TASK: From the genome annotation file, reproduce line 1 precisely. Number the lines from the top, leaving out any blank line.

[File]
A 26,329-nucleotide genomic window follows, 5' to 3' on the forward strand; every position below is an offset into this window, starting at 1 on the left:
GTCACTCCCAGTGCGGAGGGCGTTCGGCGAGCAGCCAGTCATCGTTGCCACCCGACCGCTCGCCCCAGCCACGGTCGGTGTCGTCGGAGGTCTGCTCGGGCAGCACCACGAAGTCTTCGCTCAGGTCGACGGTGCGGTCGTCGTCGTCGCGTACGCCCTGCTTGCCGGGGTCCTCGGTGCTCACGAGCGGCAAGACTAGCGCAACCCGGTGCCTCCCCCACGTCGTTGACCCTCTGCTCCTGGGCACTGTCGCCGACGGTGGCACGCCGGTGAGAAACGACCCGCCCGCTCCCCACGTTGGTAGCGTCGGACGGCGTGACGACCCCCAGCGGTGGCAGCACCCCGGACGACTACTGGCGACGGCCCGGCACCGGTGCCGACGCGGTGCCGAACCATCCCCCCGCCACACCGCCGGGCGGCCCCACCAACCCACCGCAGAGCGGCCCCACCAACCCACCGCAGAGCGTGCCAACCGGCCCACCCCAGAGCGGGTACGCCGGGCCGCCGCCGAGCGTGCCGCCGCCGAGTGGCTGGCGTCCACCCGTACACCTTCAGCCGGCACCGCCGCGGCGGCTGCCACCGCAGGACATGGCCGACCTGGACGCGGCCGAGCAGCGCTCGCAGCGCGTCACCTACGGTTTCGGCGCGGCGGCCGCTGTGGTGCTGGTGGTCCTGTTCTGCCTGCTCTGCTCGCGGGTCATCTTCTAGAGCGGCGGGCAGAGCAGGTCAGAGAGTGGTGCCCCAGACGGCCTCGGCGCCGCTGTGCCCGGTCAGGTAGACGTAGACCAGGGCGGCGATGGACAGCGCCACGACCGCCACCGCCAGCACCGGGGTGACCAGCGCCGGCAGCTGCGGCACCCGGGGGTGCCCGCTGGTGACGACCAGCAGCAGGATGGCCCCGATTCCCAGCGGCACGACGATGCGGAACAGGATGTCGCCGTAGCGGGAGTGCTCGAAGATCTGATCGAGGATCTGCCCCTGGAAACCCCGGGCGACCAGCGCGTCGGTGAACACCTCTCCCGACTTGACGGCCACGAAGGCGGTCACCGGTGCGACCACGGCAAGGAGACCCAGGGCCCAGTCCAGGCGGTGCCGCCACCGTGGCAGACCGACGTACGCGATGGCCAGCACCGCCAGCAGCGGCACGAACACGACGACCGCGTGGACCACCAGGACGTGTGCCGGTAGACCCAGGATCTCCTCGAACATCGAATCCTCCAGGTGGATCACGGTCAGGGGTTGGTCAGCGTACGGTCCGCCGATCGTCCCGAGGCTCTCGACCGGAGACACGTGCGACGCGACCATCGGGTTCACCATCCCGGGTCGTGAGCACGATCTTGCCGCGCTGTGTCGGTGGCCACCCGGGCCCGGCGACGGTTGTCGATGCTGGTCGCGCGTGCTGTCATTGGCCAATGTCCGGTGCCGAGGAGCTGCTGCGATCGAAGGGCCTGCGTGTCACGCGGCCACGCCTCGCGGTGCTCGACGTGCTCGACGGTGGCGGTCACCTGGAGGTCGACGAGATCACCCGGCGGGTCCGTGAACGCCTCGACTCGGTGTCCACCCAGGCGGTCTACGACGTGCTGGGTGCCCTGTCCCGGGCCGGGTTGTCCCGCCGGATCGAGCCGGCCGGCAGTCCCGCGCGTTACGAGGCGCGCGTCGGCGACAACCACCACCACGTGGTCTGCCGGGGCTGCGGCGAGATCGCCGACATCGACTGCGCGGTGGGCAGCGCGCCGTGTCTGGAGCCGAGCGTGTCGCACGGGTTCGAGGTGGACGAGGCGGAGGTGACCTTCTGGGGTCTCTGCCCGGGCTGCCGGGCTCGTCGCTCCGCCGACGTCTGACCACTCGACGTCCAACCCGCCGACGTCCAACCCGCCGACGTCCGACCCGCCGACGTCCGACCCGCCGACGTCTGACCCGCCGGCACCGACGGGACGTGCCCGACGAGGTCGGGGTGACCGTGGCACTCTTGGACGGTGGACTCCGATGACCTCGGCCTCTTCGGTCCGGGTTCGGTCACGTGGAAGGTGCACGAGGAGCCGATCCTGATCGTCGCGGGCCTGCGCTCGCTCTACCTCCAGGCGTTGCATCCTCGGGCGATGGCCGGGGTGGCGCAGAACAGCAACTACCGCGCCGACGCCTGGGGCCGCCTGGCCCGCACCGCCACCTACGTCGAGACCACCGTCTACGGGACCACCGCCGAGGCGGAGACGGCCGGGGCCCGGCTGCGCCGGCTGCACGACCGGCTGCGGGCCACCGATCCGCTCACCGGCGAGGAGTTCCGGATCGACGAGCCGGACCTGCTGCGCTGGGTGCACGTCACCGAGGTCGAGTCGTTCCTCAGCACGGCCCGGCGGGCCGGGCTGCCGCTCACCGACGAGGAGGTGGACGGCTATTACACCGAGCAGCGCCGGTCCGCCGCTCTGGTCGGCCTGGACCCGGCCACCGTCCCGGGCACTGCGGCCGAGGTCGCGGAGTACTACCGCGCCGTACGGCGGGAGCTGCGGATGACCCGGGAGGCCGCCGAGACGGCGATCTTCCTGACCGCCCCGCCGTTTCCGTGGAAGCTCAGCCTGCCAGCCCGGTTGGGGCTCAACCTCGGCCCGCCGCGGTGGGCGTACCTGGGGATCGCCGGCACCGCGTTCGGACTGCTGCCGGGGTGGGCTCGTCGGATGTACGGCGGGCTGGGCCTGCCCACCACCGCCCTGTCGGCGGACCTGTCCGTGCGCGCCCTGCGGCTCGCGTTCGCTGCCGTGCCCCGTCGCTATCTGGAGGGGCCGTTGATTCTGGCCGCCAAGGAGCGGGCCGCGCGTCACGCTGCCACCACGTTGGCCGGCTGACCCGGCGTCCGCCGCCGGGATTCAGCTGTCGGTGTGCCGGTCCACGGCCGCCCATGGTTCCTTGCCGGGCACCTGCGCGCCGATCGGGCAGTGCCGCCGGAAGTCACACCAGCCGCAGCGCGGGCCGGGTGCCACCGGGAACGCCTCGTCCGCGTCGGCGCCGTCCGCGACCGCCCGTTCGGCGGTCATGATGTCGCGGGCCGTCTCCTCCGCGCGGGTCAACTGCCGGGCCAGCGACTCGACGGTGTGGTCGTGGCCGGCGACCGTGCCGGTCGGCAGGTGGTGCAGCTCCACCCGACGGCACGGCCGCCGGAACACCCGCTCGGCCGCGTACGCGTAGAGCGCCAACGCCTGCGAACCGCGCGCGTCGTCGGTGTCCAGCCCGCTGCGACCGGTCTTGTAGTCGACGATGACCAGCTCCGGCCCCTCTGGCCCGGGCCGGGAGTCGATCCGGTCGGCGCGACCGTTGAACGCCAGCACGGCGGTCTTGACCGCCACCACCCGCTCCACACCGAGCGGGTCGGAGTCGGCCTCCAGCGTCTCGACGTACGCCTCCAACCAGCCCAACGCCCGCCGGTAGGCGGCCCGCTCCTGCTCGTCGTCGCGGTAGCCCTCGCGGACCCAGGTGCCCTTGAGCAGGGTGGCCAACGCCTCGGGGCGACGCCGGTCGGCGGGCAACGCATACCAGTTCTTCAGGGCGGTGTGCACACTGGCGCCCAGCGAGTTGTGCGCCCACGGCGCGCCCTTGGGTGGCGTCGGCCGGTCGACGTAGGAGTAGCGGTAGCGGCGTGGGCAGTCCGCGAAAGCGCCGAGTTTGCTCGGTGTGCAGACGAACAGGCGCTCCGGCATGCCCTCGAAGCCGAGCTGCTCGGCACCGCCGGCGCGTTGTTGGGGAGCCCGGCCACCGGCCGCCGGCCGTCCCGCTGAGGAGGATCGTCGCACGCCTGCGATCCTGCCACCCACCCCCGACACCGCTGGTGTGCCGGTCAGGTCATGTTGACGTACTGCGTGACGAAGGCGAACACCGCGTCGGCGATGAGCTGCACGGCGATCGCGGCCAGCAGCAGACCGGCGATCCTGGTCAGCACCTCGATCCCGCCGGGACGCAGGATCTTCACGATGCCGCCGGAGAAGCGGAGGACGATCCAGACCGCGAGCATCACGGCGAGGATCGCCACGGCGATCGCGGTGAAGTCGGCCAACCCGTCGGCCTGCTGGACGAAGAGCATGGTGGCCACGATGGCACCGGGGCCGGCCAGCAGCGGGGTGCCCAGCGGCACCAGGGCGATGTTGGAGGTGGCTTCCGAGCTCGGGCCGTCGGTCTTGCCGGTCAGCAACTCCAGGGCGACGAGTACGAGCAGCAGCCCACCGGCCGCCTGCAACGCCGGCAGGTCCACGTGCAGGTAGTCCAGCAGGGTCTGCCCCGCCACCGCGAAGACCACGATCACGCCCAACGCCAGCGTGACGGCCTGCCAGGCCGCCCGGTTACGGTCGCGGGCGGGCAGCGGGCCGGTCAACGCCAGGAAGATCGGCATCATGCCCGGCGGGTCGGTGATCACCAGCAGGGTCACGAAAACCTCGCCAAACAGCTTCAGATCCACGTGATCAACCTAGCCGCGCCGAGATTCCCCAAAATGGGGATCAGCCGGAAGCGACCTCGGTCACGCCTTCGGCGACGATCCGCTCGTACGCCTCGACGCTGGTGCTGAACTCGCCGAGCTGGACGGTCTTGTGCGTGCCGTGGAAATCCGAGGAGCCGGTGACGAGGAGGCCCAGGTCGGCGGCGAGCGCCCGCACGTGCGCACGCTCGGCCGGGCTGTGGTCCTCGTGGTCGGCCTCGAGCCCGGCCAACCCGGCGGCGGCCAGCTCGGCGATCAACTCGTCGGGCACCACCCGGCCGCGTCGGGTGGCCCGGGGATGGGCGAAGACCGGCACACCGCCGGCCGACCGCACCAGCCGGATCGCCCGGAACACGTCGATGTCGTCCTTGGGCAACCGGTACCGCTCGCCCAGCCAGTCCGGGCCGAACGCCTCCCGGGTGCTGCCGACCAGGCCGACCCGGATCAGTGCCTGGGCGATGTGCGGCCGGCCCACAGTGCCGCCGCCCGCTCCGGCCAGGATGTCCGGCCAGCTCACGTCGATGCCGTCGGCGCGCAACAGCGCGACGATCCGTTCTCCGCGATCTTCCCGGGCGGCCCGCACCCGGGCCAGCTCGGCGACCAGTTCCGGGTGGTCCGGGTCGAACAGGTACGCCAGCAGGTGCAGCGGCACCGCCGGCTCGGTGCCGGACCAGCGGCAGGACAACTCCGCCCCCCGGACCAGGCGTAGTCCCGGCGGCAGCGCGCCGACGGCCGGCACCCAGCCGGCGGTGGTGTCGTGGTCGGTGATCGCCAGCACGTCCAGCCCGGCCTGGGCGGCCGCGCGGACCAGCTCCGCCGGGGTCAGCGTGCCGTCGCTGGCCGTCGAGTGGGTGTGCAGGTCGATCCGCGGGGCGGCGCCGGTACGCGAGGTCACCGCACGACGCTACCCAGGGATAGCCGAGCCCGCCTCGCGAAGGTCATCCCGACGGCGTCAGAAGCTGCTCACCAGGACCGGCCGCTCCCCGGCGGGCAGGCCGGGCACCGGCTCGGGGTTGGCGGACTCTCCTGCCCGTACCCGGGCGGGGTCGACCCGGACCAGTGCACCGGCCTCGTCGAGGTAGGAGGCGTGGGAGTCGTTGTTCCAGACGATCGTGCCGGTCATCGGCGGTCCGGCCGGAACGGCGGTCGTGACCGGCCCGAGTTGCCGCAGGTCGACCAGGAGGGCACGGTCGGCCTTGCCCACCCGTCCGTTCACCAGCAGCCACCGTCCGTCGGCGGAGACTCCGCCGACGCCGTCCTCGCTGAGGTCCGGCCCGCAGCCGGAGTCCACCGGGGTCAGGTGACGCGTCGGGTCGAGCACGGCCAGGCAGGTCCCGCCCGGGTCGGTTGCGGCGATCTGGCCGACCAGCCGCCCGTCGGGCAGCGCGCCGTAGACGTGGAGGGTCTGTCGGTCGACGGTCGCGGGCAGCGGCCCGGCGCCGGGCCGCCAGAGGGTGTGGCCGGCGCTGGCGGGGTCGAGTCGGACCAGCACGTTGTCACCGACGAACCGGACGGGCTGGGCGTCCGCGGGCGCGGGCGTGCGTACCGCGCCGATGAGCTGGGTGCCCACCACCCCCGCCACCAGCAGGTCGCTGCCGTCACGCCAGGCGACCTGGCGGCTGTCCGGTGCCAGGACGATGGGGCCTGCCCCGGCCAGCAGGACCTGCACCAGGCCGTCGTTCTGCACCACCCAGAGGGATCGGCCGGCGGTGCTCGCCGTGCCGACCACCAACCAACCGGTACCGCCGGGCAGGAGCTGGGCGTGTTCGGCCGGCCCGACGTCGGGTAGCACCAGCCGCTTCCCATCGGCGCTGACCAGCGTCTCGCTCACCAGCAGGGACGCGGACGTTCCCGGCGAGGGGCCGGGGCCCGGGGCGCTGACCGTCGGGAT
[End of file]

A 26,329-nucleotide genomic window follows, 5' to 3' on the forward strand; every position below is an offset into this window, starting at 1 on the left: